Conversely, if HSD staffers had kept the mayor informed as the fall of 2018 turned into winter, then early spring, that would raise questions about why the mayor’s office seemed to be accusing her own Human Services Department of rolling out a half-baked proposal.

Given that Durkan tends to be hands-on about both minor and major decisions that come out of her office—particularly decisions that are certain to be controversial, like stopping the downtown streetcar or opening a safe parking lot in a residential neighborhood— seemed implausible that she had never been informed of the safe parking-lot options until right before it was set to open. If HSD had somehow kept all the details of the safe lot proposal away from Durkan’s desk for months while the details of the proposal were being hammered out, then finalized, that would be newsworthy. Conversely, if HSD staffers had kept the mayor informed as the fall of 2018 turned into winter, then early spring, that would raise questions about why the mayor’s office seemed to be accusing her own Human Services Department of rolling out a half-baked proposal.

The documents I received from the mayor’s office, HSD, and the Department of Neighborhoods make it clear that the mayor’s top staff—including Durkan’s deputy mayor in charge of homelessness, David Moseley, and her top homelessness advisor, Tess Colby—were well aware of plans to open a safe parking lot at one of three locations in South Seattle—Pritchard Beach, the Amy Yee Tennis Center, or Genesee Park—long before February 27. Officials with the Human Services Department began discussing where to site a safe lot as far back as October of last year, and by late January, emails confirm, Colby was pulling together information about the proposal for the mayor’s binder—a set of documents staff puts together for the mayor herself to take home and review.

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The day that Durkan apparently received these briefing materials, January 28, was also the day when Department of Neighborhoods advisor Tom Van Bronkhorst sent an urgent email with the subject line “IMMEDIATE ACTION REQUIRED” to several of his colleagues at HSD, saying that he had just received an email from Pat Murakami—a Southeast Seattle  neighborhood activist who is currently running for City Council—asking detailed questions that indicated she was aware of the three potential locations. Murakami, Van Bronkhorst wrote, “is writing an email to her list that will go out this afternoon asking for their comments on the proposed locations. Someone should give her a call with an update, more information or a request to wait for 24 hours?” Within an hour, HSD communications staffer Lily Rehrmann had responded, and within two hours, she sent a memo about her conversation with Murakami—the details of which are largely blacked out in the documents provided by the city.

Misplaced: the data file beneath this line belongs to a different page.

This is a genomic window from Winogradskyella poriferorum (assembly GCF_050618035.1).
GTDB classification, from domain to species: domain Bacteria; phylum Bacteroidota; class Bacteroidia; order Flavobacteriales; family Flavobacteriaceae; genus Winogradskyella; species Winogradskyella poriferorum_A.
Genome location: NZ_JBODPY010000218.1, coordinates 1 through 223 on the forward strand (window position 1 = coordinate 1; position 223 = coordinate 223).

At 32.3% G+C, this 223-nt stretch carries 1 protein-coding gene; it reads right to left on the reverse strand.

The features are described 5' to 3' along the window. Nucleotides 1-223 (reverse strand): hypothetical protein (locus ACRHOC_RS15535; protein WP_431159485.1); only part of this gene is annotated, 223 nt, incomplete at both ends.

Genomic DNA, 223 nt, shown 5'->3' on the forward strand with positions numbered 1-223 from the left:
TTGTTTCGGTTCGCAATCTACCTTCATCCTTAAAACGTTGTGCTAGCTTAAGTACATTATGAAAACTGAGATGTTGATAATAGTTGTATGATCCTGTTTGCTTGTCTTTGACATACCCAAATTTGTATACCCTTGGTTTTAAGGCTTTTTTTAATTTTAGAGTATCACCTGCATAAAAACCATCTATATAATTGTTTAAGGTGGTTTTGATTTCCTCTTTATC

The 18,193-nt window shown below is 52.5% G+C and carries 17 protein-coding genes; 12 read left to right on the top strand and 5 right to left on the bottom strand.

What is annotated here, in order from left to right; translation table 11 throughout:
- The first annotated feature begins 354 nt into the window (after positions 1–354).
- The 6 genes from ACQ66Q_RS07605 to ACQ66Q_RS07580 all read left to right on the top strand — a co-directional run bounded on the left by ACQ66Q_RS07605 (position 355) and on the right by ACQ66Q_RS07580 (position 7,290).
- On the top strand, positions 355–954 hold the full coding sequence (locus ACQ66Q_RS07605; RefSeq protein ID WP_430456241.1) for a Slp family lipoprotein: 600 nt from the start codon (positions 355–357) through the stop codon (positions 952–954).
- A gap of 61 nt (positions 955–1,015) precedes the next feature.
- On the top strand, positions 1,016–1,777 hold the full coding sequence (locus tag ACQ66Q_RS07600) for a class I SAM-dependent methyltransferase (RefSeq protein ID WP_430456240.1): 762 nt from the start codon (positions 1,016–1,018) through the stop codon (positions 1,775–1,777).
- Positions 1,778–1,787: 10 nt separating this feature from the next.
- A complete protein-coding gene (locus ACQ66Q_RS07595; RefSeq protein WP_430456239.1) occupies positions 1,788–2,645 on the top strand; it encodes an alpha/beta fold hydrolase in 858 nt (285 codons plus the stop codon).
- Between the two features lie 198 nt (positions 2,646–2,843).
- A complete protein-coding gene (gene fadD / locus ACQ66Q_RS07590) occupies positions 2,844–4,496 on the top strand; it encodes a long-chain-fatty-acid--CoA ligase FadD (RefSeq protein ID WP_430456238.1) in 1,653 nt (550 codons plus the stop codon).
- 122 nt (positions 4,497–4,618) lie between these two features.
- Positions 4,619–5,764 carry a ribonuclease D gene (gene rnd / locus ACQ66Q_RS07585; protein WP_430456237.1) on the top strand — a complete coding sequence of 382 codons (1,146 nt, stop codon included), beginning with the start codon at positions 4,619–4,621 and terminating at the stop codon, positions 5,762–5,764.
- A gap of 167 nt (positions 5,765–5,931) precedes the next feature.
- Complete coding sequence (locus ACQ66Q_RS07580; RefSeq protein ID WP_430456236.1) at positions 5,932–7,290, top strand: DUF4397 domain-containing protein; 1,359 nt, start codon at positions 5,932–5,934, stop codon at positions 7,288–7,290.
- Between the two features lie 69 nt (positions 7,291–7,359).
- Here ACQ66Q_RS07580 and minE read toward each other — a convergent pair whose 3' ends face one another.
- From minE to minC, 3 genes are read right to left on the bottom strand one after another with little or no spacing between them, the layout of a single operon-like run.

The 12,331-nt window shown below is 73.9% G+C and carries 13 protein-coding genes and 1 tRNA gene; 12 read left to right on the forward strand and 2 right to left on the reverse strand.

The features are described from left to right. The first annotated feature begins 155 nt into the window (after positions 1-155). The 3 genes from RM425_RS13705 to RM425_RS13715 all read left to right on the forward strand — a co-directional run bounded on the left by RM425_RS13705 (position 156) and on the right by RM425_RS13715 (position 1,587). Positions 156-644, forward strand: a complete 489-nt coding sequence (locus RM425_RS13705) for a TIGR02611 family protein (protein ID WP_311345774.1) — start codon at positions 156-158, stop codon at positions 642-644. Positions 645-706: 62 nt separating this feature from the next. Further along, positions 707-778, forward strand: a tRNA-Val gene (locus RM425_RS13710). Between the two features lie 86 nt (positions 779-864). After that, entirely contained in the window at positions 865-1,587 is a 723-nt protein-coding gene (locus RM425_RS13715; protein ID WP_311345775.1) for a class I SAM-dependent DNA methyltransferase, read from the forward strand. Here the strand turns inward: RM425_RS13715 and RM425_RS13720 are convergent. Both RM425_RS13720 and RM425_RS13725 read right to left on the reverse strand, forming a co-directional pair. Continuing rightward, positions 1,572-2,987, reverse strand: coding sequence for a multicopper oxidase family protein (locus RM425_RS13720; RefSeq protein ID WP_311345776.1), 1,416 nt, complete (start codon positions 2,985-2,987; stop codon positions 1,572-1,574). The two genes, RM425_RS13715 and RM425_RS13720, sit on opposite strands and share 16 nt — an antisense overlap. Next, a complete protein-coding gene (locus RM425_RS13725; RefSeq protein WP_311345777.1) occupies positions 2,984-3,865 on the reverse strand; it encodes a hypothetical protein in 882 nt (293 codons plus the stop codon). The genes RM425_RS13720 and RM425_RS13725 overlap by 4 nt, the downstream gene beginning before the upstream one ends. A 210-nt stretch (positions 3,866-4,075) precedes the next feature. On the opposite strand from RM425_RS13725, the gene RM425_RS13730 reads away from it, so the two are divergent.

On February 1, Rehrmann emailed Van Bronkhorst seeking a list of neighborhood groups near Genesee Park, which she said she needed “for the comms plan for the safe parking pilot per the Mayor’s office.” That plan went out to the mayor’s office, including Colby and the mayor’s communications director, Kamaria Hightower, on February 7. That same day, the mayor’s office responded to at least one constituent about the Genesee parking lot. On February 21, HSD interim director Jason Johnson sent a message to Deputy Mayor David Moseley—Durkan’s second-in-command, and her deputy in charge of homelessness—that also included the full outreach and communications plan. (The city provided a mostly redacted copy of this document, one page of which is reproduced below).